Evelyn Waugh – Scoop

This is the first book by Evelyn Waugh that I read. It also is the first book I’ve read, since I returned to the wonderful world of literature. I purchased this book, along with Brideshead Revisited, because I was drawn to the simplicity of the cover. Also, I have a book-buying problem! Scoop is a 1930s satire […]

Albert Camus – A Happy Death

The title, a contradiction in terms, was the first novel written by Camus, when he was in his mid-twenties. However, it was only published post-humously, and is considered to be a precursor to Camus’ more widely-acclaimed The Stranger (also known as The Outsider, to obfuscate matters). It has been a long time since I’ve read The Stranger, and the […]

Daphne du Maurier – The Doll: Short Stories

I’ve oft’ made a generic sweeping statement on here about how I am not a big fan of short stories. There have been collections that I’ve enjoyed, and there have been collections that I’ve struggled through. Daphne Du Maurier’s The Doll: Short Stories falls somewhere in-between. All the stories in this collection, but one, were written in […]

George Orwell – Down and Out in Paris & London

Let’s defy convention for  a second, and instead of quoting the opening lines of this fantastic classic, below are the closing lines: I can point to one or two things I have definitely learned by being hard up. I shall never again think that all tramps are drunken scoundrels, nor expect a beggar to be […]

Virginia Woolf – The Waves

The inexplicable fear that surged through me at the very mention of Woolf’s name has alleviated somewhat after my first foray into her works three years ago. Granted it has taken me three years to pick up another book by one of the foremost modernists, but, it was also a book I picked up while […]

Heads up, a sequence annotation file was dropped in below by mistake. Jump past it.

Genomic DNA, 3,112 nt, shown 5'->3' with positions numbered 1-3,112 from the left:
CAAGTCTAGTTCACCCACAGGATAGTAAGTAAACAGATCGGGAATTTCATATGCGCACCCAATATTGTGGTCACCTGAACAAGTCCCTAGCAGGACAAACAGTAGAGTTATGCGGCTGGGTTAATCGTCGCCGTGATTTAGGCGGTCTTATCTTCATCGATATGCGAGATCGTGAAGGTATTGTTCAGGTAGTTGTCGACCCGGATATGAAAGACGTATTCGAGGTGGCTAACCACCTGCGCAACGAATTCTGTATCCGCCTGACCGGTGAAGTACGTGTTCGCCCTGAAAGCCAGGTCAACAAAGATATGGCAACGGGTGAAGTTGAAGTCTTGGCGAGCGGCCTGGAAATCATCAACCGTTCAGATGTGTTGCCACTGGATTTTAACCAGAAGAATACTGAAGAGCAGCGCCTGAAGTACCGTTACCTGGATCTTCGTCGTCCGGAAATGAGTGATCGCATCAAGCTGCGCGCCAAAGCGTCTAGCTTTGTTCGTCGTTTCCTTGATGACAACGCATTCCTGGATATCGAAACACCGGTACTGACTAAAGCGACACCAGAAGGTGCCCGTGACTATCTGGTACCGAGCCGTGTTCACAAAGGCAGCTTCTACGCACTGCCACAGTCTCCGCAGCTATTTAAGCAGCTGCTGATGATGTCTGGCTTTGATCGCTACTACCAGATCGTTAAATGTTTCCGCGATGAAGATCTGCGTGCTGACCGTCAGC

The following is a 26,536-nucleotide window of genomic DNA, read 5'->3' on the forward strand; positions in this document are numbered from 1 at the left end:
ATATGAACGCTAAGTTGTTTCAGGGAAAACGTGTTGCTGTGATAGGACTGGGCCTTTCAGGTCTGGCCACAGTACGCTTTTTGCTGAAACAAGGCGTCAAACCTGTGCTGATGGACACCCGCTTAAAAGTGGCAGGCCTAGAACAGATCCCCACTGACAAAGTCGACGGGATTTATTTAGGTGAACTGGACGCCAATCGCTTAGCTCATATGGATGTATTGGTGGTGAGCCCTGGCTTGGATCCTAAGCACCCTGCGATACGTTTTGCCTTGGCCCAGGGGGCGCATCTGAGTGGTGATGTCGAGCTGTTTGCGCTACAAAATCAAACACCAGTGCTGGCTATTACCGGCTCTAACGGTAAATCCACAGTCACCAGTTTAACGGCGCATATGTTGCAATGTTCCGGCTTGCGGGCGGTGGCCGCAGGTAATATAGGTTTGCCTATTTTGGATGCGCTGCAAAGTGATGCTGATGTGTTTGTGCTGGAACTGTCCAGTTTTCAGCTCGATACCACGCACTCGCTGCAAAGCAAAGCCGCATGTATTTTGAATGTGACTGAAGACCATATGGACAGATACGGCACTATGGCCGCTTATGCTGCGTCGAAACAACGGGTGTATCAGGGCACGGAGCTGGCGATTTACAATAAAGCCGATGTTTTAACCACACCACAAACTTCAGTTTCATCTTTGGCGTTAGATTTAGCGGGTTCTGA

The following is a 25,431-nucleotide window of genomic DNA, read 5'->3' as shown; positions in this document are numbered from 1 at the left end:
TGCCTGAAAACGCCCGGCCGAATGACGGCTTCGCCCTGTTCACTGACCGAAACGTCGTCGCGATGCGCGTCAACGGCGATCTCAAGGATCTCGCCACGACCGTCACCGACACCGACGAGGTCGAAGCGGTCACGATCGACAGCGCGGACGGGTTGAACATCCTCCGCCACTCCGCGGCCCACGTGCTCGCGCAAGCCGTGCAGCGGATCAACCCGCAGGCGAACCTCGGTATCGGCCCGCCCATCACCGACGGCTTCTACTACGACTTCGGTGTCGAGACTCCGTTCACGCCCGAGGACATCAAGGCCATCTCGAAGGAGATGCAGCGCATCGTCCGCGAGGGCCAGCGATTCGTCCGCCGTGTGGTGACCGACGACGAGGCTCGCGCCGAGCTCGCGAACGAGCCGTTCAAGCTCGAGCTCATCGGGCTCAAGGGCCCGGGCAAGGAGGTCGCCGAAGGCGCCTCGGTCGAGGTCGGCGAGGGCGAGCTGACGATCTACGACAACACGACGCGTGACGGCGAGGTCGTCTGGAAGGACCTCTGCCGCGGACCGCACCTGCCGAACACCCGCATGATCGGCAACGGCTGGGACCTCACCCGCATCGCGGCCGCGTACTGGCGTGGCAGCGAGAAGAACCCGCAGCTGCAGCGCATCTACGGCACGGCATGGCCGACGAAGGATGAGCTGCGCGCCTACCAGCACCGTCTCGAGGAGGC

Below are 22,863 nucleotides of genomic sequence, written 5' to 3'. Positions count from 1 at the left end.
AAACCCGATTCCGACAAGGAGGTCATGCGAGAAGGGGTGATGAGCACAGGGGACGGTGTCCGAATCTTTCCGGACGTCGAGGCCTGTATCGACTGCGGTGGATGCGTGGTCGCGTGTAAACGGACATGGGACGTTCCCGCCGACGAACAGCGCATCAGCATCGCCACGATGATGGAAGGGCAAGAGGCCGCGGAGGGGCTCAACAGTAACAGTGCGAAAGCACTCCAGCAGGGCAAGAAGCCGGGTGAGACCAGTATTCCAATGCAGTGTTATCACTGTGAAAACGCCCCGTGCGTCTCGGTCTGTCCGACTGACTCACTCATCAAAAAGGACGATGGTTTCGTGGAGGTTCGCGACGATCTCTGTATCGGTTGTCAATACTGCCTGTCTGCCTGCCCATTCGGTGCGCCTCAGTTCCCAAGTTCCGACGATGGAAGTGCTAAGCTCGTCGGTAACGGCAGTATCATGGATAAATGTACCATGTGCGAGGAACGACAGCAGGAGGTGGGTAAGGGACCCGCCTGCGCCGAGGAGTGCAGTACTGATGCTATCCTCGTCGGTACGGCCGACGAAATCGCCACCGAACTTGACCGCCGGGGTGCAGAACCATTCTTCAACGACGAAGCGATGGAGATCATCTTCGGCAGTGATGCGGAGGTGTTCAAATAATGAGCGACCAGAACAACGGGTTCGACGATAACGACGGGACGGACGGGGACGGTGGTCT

Haruki Murakami – The Wind-Up Bird Chronicle

I’m not quite sure where to begin, but after finishing a Murakami novel, that’s not altogether too surprising. The Wind Up Bird Chronicle is oft’ touted as Murakami’s best and most notable work, and that’s what I was hoping for – to be completely blown away. And yet, despite the book being bizarre and ambitious […]

Vladimir Nabokov – Laughter In The Dark

Congratulate me, for I’ve finished my first Nabokov. Some four years back, I attempted to read the much acclaimed Lolita, but failed to finish it for it was way too disturbing. I must give it another try. My second foray into Nabokov’s world was far more successful though. Not only did I race through the book, […]

Daphne du Maurier – The House On The Strand

What better way of spending a Sunday evening than curled up in bed, with a box of the world’s best chocolates, and a Daphne du Maurier? Well, possibly if the book wasn’t The House On The Strand… Yes, I know that’s harsh, but if you compare this book to the likes of Rebecca or My […]

Angela Carter – Nights At The Circus

When you start a book by Angela Carter, there’s only one thing that’s certain: you have no idea what you’re in for; nothing’s too crazy, nothing’s too bizarre. And of course, that’s why you love Angela Carter. Okay, scratch that. That’s why I love Angela Carter. A story partly inspired by the myth of Leda […]

Jane Austen – Northanger Abbey

Despite being the first novel that Austen started writing, Northanger Abbey was only published posthumously. It’s the second book by the much-acclaimed author that I have finished, and while I thought Pride & Prejudice was significantly more enjoyable, this book was quite readable as well. I concede that readable isn’t a very encouraging adjective for […]

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